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Dreams of Justice

LaFayette County Courthouse

Lafayette County, Wisconsin Courthouse. Photo by Callen Harty.

 

Last night I had a disturbing dream. I was at a restaurant. In a booth near me sat a man and a boy. I overheard the boy tell their waiter that he and the man were “together”. He mentioned that he was 15. The man looked to be in his 30s or early 40s. I knew that I needed to do something to protect the boy and bring the man to justice. After they left I found evidence in a bag that was left behind that the man had put ads in the paper looking for someone to be with in that way. I called the police and asked them to come to the restaurant.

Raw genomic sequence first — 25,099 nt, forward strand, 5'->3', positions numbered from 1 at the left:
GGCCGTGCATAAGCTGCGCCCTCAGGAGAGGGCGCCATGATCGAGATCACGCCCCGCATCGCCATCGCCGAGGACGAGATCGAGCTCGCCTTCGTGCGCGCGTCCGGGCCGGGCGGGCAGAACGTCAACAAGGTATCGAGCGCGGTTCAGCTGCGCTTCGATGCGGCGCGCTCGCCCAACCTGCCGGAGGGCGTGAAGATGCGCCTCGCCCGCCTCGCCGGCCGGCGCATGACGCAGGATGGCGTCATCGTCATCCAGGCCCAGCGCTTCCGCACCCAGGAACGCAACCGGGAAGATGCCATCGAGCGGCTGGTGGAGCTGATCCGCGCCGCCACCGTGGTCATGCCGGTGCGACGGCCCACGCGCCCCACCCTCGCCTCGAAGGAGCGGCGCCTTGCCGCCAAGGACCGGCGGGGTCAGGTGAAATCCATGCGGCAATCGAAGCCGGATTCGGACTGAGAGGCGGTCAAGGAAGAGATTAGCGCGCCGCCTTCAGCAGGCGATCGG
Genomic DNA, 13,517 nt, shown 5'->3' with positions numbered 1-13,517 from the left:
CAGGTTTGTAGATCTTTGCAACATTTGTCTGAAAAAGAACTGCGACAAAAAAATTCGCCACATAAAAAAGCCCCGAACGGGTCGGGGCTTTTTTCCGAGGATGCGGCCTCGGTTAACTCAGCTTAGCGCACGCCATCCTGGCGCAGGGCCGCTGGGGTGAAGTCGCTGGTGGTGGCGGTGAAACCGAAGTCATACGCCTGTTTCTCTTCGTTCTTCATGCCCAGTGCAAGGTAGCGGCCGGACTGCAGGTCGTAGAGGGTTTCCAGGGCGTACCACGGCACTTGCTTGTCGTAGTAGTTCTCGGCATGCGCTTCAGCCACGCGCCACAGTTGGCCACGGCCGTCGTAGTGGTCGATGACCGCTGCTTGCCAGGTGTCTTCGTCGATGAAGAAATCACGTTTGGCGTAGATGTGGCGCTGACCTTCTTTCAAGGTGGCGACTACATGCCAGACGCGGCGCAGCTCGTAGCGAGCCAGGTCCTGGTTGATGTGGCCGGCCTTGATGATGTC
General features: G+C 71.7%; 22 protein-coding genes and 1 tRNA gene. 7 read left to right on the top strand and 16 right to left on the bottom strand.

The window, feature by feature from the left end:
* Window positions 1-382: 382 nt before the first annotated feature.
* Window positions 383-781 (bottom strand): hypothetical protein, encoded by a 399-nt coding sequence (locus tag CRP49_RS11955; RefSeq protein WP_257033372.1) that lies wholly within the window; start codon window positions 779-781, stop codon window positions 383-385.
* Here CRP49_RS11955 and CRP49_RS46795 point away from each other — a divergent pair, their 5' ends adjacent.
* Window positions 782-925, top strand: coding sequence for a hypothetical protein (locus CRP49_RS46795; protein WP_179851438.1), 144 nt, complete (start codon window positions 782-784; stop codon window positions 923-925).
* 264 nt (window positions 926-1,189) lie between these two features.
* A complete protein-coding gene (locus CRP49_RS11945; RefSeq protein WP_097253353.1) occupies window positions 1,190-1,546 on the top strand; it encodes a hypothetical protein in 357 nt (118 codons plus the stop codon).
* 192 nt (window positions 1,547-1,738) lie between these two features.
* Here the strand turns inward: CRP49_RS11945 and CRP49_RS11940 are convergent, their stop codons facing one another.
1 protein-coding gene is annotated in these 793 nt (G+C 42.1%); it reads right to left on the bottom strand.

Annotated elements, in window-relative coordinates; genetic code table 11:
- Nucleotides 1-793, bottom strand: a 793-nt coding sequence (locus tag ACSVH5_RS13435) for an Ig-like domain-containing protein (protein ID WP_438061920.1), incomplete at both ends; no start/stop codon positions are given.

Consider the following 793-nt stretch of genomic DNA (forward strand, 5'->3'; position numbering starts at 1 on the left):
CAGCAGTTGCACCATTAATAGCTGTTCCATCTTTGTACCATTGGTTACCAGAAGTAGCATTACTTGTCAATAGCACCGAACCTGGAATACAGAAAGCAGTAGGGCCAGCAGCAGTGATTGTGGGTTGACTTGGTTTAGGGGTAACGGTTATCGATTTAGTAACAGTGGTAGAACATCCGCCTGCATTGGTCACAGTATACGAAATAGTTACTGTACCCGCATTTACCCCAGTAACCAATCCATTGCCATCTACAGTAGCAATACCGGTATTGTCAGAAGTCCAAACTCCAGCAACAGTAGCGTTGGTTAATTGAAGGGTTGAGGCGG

I saw two officers in the restaurant, but when I went up to them they wouldn’t acknowledge me because they were there to investigate another issue. Two other officers responding to my call showed up and said they had to wait to talk to me as it was too busy. It was closing time and a huge line of people was leaving the restaurant. By the time it quieted down the officers were nowhere to be found. I desperately wanted to get them back to the restaurant but was unable to get my phone to work to try calling them back. I asked a cook to help and she said she had to leave in a few minutes. Another friend tried to help me but couldn’t get her phone to work either. As time passed I got more and more frustrated and was never able to report the incident before I woke up.